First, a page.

But that’s not how it’s being understood. Republicans are treating it as a victory, and liberals as a defeat. Which raises two separate questions: Why did Republicans give Obama so much? And why aren’t Democrats happier about it?
Some liberals are happy about it or at least accepting of the real possibility Obama got the best of Republicans and the best deal on the table. American Progress has never been ones to shrink from their progressive credentials and they like it,
Progressives need to be clear and honest about what just happened on taxes and the economy. Since the midterm election, it has been clear that the Congressional Republican Leadership was perfectly prepared to see middle and working class tax cuts expire and extended unemployment insurance end unless millionaire tax cuts were extended. All the talk about decoupling and extending middle class tax cuts from the cuts for millionaires was wishful thinking at best and just political talk at worst and no strategy could have produced it during the lame duck.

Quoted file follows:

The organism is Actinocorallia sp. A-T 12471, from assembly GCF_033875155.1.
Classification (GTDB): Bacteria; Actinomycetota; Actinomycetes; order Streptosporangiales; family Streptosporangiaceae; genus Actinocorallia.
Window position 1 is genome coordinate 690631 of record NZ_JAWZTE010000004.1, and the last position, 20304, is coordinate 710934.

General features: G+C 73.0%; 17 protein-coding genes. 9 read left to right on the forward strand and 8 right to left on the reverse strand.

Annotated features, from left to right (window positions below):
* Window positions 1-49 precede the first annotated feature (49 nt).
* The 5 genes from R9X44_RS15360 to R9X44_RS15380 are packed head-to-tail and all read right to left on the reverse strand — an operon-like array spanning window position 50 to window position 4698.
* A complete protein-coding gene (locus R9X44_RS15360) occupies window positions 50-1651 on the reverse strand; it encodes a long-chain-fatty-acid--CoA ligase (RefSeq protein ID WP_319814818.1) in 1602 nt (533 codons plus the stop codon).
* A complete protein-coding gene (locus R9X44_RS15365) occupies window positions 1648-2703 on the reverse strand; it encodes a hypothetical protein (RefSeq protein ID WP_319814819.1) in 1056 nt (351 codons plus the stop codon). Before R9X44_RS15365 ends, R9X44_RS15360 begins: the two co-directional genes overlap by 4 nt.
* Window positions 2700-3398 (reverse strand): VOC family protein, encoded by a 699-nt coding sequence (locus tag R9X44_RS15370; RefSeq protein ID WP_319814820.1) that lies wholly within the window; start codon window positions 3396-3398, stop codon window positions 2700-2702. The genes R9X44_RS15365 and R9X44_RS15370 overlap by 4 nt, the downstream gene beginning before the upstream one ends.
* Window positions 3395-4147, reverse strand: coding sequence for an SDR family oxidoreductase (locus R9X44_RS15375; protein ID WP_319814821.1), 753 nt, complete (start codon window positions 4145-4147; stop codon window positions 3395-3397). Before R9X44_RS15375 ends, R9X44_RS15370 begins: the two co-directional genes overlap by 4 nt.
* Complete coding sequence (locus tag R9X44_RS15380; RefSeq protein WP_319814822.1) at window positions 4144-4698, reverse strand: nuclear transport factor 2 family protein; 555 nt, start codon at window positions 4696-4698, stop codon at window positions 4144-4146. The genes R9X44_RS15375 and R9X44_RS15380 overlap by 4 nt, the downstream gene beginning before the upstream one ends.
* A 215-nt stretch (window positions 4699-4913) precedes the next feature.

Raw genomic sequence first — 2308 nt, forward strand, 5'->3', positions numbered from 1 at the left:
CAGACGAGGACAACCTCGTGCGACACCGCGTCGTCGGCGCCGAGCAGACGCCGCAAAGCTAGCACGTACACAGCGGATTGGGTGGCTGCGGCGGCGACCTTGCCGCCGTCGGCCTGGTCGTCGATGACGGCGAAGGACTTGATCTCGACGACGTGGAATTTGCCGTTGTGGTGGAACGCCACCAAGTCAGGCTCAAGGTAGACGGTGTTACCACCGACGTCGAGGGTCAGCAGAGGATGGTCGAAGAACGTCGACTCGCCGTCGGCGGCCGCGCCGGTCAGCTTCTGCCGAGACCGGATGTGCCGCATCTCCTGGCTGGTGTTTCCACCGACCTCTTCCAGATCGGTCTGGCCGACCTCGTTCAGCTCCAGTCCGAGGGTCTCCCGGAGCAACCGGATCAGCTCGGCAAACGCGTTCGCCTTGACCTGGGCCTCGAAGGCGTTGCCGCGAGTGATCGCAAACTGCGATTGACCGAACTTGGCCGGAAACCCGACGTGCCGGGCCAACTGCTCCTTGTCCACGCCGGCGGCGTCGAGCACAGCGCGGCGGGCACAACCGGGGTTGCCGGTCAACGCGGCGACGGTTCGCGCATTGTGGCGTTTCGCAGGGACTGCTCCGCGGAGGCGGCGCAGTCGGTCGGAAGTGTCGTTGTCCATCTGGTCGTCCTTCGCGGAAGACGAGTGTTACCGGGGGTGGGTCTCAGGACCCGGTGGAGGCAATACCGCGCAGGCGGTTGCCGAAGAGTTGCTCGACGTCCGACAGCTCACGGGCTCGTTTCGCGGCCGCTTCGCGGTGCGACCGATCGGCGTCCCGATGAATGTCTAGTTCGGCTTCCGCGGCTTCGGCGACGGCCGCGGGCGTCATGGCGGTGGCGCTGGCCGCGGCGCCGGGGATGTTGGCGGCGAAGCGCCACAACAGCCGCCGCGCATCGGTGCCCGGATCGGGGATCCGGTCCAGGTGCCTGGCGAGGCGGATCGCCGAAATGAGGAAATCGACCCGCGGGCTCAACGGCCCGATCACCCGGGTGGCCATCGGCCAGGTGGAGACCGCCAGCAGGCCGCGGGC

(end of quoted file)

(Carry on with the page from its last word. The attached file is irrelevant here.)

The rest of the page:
So President Obama was faced with a choice: he could trade a few more years of unnecessary and wasteful tax breaks for the rich in exchange for assistance to the unemployed, additional targeted tax relief for working families through the refundable earned income tax credit and child credit, and keeping tax rates low for 98 percent of Americans; alternatively he could allow taxes to rise on everyone starting in January. At the end of the day, President Obama decided he couldn’t abandon the millions of Americans who are struggling to keep their families afloat, who are diligently searching for work, and who simply cannot afford higher taxes right now, even though the Congressional Republican Leadership was more than happy to do so if we wouldn’t pay their ransom.